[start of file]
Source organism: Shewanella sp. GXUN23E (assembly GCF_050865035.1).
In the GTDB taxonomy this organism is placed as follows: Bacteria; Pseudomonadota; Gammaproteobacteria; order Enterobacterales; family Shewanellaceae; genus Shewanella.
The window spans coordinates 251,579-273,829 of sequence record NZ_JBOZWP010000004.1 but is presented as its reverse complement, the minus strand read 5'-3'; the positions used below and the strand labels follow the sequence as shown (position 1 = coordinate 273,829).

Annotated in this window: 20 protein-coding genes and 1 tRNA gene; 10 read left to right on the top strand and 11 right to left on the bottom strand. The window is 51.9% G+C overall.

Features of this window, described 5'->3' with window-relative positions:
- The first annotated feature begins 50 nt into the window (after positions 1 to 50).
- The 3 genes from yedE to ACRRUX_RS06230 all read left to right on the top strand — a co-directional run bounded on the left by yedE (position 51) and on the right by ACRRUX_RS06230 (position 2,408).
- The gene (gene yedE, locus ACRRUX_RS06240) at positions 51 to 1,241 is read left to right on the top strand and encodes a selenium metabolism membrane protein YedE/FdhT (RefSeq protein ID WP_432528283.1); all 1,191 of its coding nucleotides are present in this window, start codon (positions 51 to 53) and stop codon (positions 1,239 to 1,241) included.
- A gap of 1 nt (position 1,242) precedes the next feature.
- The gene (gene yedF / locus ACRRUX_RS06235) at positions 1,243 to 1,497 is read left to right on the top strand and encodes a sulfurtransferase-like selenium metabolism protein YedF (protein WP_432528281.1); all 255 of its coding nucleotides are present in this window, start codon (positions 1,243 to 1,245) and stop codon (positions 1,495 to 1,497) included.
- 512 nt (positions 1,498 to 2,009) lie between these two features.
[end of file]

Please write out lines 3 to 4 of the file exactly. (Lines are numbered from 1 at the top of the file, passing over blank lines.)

The window spans coordinates 251,579-273,829 of sequence record NZ_JBOZWP010000004.1 but is presented as its reverse complement, the minus strand read 5'-3'; the positions used below and the strand labels follow the sequence as shown (position 1 = coordinate 273,829).

Annotated in this window: 20 protein-coding genes and 1 tRNA gene; 10 read left to right on the top strand and 11 right to left on the bottom strand. The window is 51.9% G+C overall.